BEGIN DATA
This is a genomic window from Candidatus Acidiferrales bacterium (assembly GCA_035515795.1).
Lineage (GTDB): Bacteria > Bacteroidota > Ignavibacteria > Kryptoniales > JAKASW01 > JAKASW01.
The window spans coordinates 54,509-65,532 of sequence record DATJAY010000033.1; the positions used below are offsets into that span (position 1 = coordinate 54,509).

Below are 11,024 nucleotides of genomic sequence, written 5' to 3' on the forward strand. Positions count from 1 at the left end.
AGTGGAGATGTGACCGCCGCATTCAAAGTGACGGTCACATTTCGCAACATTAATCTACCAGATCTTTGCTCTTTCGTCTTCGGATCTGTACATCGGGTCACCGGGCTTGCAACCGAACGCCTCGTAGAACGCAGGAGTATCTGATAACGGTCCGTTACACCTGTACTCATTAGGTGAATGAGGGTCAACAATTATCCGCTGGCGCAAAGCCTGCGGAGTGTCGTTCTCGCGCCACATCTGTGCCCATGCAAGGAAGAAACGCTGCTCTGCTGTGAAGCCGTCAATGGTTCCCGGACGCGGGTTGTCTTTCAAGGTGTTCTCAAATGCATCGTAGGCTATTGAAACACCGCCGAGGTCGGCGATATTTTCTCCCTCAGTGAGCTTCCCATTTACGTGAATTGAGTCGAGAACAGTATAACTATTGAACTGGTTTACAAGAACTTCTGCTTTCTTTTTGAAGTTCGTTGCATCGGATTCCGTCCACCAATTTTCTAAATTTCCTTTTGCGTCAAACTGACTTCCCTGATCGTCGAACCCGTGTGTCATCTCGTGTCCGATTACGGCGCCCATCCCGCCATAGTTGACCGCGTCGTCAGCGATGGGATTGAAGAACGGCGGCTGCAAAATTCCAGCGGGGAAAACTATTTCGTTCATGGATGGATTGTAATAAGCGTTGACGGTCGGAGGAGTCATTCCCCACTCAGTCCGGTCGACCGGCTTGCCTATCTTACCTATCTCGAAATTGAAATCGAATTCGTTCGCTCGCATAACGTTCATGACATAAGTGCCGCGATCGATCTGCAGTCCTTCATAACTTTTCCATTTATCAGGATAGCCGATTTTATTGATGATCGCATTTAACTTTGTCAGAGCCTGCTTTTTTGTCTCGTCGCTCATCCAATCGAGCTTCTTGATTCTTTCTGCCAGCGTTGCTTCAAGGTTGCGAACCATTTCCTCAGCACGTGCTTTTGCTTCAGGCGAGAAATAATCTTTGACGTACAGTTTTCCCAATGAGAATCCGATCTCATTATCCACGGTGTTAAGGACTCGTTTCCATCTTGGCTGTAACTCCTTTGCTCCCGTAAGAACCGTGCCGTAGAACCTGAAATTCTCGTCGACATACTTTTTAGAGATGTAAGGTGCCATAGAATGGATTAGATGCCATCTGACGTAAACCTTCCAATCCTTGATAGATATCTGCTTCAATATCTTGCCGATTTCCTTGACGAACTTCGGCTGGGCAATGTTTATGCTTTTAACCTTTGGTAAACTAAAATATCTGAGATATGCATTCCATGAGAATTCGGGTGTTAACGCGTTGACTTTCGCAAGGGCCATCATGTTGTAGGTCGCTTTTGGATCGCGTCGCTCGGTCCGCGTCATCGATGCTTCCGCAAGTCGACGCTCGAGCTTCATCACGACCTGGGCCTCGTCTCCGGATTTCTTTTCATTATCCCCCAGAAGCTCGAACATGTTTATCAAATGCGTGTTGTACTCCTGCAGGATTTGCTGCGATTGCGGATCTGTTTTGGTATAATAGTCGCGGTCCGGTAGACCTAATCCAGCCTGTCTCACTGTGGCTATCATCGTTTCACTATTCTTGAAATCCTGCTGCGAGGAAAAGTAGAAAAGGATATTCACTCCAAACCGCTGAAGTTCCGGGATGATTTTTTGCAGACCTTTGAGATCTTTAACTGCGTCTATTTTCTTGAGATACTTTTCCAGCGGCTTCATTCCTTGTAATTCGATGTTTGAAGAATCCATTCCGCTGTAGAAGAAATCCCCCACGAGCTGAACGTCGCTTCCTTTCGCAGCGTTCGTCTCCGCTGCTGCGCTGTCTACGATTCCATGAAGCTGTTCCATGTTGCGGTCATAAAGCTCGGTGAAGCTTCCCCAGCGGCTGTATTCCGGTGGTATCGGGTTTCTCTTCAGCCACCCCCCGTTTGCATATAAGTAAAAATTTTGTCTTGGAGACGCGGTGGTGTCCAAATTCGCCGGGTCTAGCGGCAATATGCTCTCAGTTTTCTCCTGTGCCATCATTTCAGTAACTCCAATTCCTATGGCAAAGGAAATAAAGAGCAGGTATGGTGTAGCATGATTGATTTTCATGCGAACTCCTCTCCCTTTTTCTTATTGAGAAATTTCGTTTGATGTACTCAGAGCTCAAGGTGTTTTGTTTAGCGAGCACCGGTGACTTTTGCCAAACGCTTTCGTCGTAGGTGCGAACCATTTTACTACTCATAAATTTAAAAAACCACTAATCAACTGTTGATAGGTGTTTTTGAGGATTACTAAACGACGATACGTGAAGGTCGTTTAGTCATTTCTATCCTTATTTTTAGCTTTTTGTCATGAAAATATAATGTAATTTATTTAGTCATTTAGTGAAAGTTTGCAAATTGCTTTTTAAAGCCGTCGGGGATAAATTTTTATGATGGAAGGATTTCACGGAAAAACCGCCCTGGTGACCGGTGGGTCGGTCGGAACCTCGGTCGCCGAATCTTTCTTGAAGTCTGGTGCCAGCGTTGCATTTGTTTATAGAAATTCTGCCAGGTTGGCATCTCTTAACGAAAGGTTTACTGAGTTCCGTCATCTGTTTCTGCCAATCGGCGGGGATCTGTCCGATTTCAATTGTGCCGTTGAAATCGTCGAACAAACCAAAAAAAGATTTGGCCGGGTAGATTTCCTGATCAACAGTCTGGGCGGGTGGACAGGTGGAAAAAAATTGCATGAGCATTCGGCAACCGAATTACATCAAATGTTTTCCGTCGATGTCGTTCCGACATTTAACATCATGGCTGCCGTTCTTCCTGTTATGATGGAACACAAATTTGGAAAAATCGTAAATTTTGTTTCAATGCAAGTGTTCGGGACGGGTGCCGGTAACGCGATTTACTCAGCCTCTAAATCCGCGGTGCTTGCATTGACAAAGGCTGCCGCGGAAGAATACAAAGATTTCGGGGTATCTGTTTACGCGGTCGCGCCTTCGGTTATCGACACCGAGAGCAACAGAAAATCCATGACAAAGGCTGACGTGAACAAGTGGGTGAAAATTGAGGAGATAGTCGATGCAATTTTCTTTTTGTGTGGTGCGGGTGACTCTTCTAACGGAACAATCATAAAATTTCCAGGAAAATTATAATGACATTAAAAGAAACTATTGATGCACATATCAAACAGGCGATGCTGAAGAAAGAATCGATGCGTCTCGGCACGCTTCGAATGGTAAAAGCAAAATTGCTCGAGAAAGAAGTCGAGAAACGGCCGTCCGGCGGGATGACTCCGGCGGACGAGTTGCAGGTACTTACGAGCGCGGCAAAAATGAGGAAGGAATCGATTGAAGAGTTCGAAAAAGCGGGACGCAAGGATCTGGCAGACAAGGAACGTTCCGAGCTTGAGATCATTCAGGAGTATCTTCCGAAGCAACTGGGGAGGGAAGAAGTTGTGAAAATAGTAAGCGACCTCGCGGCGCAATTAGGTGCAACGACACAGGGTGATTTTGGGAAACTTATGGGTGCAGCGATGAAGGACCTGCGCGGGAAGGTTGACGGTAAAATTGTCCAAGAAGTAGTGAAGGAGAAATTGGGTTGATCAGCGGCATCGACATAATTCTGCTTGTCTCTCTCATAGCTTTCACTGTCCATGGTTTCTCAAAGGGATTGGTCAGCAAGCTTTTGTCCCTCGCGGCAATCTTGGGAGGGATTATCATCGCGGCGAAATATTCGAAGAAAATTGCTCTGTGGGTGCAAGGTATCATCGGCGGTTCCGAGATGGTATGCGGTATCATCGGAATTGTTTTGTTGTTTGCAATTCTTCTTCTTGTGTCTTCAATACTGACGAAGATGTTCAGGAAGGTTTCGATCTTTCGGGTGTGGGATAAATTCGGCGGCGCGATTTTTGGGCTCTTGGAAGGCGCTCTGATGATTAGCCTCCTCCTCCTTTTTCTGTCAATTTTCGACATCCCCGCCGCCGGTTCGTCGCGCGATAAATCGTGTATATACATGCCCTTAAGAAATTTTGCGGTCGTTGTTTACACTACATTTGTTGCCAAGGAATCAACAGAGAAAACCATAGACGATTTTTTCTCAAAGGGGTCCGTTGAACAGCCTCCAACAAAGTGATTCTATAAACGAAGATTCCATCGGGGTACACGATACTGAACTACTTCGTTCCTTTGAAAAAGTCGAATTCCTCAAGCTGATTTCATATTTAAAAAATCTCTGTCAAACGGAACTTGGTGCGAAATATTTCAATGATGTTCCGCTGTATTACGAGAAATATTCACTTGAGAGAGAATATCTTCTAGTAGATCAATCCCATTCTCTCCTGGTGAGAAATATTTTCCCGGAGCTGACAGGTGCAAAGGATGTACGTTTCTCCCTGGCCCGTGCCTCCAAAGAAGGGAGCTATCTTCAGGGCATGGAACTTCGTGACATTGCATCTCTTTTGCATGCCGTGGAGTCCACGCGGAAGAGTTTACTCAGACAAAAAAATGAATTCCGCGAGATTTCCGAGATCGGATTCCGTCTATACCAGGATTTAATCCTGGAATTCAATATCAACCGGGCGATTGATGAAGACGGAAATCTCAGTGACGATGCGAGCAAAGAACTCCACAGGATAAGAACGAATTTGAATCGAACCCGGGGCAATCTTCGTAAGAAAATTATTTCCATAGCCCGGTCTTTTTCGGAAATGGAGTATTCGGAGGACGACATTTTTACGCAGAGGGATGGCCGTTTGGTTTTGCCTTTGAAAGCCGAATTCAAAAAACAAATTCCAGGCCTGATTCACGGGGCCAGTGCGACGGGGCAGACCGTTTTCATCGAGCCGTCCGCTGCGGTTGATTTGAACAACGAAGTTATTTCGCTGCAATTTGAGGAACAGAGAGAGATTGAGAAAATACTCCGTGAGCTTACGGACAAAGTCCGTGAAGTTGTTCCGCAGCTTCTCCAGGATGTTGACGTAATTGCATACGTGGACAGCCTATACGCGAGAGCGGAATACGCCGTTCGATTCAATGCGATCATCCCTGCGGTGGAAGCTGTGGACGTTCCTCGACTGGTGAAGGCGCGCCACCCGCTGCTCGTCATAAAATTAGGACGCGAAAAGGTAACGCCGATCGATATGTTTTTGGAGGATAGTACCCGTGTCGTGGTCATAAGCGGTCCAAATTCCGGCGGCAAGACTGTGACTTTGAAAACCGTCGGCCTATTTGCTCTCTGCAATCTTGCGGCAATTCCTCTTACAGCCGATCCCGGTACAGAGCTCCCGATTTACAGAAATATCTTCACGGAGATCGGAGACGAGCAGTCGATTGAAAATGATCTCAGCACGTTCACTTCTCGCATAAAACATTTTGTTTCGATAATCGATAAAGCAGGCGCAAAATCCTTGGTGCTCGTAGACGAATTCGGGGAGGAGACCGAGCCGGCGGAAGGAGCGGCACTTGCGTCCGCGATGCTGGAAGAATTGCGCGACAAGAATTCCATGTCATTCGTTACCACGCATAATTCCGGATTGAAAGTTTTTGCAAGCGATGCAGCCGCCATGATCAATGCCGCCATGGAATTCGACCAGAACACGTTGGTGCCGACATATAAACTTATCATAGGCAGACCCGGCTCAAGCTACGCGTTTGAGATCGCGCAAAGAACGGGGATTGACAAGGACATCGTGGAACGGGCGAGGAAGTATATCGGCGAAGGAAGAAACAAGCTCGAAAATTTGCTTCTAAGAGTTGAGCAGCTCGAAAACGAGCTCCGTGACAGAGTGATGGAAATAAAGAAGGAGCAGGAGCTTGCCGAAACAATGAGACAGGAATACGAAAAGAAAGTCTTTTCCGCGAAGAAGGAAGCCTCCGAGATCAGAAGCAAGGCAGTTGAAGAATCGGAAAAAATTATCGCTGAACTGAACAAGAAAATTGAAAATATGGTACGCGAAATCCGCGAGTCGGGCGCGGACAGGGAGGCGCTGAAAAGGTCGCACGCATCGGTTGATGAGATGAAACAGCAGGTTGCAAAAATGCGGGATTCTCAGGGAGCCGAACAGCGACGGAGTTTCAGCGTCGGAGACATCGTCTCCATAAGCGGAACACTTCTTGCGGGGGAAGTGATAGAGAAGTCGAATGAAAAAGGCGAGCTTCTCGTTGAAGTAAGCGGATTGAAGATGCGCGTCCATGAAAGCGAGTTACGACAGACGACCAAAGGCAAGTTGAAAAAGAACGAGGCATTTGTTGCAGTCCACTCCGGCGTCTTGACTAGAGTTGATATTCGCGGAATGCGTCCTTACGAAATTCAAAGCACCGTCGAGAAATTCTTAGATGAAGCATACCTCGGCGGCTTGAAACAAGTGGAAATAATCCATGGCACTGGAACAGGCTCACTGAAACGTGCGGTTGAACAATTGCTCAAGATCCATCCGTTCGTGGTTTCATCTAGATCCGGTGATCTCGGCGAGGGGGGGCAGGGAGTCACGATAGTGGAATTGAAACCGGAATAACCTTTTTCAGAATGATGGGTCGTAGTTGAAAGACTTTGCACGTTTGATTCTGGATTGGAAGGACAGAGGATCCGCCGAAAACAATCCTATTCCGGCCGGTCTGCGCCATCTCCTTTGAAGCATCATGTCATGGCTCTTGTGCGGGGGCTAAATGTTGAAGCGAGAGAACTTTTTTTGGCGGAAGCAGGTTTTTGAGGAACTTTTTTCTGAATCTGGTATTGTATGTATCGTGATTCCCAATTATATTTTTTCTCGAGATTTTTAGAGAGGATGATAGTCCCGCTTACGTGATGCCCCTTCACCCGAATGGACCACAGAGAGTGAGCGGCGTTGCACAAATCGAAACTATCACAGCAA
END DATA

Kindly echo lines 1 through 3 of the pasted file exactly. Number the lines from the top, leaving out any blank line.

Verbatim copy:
This is a genomic window from Candidatus Acidiferrales bacterium (assembly GCA_035515795.1).
Lineage (GTDB): Bacteria > Bacteroidota > Ignavibacteria > Kryptoniales > JAKASW01 > JAKASW01.
The window spans coordinates 54,509-65,532 of sequence record DATJAY010000033.1; the positions used below are offsets into that span (position 1 = coordinate 54,509).